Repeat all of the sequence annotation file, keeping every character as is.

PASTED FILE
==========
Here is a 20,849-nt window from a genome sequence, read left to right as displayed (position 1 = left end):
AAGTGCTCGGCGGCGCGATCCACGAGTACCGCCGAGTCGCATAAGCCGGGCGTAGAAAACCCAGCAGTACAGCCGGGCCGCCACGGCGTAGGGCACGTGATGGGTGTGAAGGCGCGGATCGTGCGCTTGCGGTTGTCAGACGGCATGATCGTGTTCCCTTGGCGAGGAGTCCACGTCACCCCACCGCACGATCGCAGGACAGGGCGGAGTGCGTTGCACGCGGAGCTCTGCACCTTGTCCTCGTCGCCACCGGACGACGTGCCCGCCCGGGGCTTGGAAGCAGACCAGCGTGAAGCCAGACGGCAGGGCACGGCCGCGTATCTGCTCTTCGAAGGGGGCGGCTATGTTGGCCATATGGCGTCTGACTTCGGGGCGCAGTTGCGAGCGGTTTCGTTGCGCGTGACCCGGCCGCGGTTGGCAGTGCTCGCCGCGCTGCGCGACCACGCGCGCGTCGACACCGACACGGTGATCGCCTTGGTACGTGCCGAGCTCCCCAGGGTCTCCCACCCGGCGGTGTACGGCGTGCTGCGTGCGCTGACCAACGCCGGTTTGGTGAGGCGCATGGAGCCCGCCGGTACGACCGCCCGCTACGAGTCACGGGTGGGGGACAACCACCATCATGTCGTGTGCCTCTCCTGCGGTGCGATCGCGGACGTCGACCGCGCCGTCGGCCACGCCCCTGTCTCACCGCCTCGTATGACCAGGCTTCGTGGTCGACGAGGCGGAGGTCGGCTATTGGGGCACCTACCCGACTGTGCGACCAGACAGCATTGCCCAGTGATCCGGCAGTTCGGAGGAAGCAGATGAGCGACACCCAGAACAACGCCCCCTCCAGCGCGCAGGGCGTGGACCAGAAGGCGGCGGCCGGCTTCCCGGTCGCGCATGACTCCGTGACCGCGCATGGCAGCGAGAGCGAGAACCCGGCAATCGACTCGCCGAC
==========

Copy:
Here is a 20,849-nt window from a genome sequence, read left to right as displayed (position 1 = left end):
AAGTGCTCGGCGGCGCGATCCACGAGTACCGCCGAGTCGCATAAGCCGGGCGTAGAAAACCCAGCAGTACAGCCGGGCCGCCACGGCGTAGGGCACGTGATGGGTGTGAAGGCGCGGATCGTGCGCTTGCGGTTGTCAGACGGCATGATCGTGTTCCCTTGGCGAGGAGTCCACGTCACCCCACCGCACGATCGCAGGACAGGGCGGAGTGCGTTGCACGCGGAGCTCTGCACCTTGTCCTCGTCGCCACCGGACGACGTGCCCGCCCGGGGCTTGGAAGCAGACCAGCGTGAAGCCAGACGGCAGGGCACGGCCGCGTATCTGCTCTTCGAAGGGGGCGGCTATGTTGGCCATATGGCGTCTGACTTCGGGGCGCAGTTGCGAGCGGTTTCGTTGCGCGTGACCCGGCCGCGGTTGGCAGTGCTCGCCGCGCTGCGCGACCACGCGCGCGTCGACACCGACACGGTGATCGCCTTGGTACGTGCCGAGCTCCCCAGGGTCTCCCACCCGGCGGTGTACGGCGTGCTGCGTGCGCTGACCAACGCCGGTTTGGTGAGGCGCATGGAGCCCGCCGGTACGACCGCCCGCTACGAGTCACGGGTGGGGGACAACCACCATCATGTCGTGTGCCTCTCCTGCGGTGCGATCGCGGACGTCGACCGCGCCGTCGGCCACGCCCCTGTCTCACCGCCTCGTATGACCAGGCTTCGTGGTCGACGAGGCGGAGGTCGGCTATTGGGGCACCTACCCGACTGTGCGACCAGACAGCATTGCCCAGTGATCCGGCAGTTCGGAGGAAGCAGATGAGCGACACCCAGAACAACGCCCCCTCCAGCGCGCAGGGCGTGGACCAGAAGGCGGCGGCCGGCTTCCCGGTCGCGCATGACTCCGTGACCGCGCATGGCAGCGAGAGCGAGAACCCGGCAATCGACTCGCCGAC